and dread of hell to all eternity? But, above all, how shall they, whose guilty consciences afford them no glimpse of hope, behold that king of heaven and judge of men, whom they have offended; that glorious kingdom, out of which they are immediately to be excluded for ever; and that shocking lake of fire and darkness, wherein they are forthwith to be plunged under an impossibility of redemption to all eternity?


Represent now to yourselves this trial, with all its important circumstances, of a judge so wise, so just, so powerful; of a reward so inestimable, and punishments so dreadful. Try if you can possess your reason with a firm belief of it, and your hearts with a deep and lively sense of it; and then tell us, whether you can at the same time entertain a train of sinful thoughts, and form wicked resolutions. If you find you cannot, consider with yourselves, how infinitely you are concerned, to make that impression deep and lasting. As God's servants and subjects, we are accountable for every thing to him, and therefore should never forget that we are to account. Howsoever pleasingly the things of this life may amuse us, and stifle the expectation of being hereafter judged by almighty God for what we do, yet they will not always be able to shut our eyes against so awful a prospect, nor will momentary pleasures make us amends for the loss of endless happiness. Whether therefore we regard ourselves as accountable to God, or our own souls, for our lives, no scheme of life can become us as rational creatures, but that which proposes justification before the throne of God, as its chief end and aim. By this point we ought to steer; and whenever we lose sight of it, we have nothing to guide us through a troubled ocean of temptations and dangers.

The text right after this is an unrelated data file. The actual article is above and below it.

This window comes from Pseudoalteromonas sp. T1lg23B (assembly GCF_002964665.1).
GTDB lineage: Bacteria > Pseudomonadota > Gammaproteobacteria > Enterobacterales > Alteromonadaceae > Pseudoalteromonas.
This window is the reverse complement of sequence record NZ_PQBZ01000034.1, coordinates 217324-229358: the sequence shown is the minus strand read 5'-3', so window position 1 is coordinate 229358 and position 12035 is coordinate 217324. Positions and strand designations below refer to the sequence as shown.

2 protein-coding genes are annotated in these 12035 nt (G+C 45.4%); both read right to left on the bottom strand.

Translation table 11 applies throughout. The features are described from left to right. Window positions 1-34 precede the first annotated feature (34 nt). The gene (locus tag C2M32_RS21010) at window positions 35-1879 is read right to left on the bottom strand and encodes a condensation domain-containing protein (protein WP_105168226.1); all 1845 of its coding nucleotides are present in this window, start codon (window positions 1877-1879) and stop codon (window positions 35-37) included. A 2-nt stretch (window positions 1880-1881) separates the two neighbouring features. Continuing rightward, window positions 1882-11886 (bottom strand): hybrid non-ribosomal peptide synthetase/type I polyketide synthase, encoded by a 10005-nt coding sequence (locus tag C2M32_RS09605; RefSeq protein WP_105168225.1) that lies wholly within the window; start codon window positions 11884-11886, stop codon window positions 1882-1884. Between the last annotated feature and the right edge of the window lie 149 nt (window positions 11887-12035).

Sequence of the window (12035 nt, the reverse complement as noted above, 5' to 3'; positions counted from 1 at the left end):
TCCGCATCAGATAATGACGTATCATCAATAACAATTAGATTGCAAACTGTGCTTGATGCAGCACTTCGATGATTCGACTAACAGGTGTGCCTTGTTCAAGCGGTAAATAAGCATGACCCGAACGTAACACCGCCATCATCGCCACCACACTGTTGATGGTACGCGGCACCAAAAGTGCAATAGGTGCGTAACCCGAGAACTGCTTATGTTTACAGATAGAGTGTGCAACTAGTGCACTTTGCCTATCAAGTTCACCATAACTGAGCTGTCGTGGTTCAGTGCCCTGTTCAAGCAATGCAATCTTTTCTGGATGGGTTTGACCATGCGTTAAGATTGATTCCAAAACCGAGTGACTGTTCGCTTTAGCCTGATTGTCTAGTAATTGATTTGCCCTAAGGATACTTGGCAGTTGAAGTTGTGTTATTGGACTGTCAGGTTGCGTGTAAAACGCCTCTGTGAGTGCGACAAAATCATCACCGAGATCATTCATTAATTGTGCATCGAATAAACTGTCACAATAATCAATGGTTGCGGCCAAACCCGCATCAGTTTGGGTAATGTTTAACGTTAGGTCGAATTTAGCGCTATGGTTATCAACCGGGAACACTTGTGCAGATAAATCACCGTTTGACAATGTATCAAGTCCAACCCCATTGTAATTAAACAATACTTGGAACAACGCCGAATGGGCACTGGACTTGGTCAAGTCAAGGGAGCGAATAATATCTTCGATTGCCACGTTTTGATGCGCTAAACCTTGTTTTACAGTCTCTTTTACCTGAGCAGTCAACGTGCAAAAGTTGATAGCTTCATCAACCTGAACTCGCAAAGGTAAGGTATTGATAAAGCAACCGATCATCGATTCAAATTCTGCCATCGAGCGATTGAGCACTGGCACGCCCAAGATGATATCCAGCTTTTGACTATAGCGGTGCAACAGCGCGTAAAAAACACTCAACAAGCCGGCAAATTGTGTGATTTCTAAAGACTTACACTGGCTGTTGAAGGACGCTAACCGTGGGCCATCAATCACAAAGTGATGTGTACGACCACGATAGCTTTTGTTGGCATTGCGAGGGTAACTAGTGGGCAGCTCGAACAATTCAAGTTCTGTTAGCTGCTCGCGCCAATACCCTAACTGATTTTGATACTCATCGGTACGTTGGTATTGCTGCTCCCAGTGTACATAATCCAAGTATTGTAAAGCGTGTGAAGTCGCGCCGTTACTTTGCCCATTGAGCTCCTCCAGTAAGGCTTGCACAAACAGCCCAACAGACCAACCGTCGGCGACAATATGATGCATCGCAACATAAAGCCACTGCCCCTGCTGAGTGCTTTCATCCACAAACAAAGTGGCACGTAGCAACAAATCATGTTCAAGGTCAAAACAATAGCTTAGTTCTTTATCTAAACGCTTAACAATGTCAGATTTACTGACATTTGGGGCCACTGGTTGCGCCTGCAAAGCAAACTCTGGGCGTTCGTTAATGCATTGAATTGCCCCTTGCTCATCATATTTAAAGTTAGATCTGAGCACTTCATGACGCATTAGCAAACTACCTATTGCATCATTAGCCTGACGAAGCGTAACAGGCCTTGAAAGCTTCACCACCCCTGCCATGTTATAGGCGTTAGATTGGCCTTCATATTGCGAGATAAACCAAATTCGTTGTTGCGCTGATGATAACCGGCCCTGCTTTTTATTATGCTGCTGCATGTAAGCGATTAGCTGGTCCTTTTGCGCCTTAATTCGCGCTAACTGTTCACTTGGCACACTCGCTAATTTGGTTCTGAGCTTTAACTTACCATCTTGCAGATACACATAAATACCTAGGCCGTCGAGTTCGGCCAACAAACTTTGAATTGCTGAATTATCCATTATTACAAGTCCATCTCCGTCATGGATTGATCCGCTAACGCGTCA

This world passes fast away, and in a little time shall be no more. Blessed is he who runs his course through it, like a passenger, and stays not to amuse himself with things of little moment on the way, but hastens towards a more lasting and happy place of abode; who knowing that the eyes of his judge are always on him, always fixes his eyes on his judge; who watching carefully over all his thoughts, and every part of his behaviour, mortifies the deeds of his flesh, and dies to a vain and vexatious world. Blessed is he,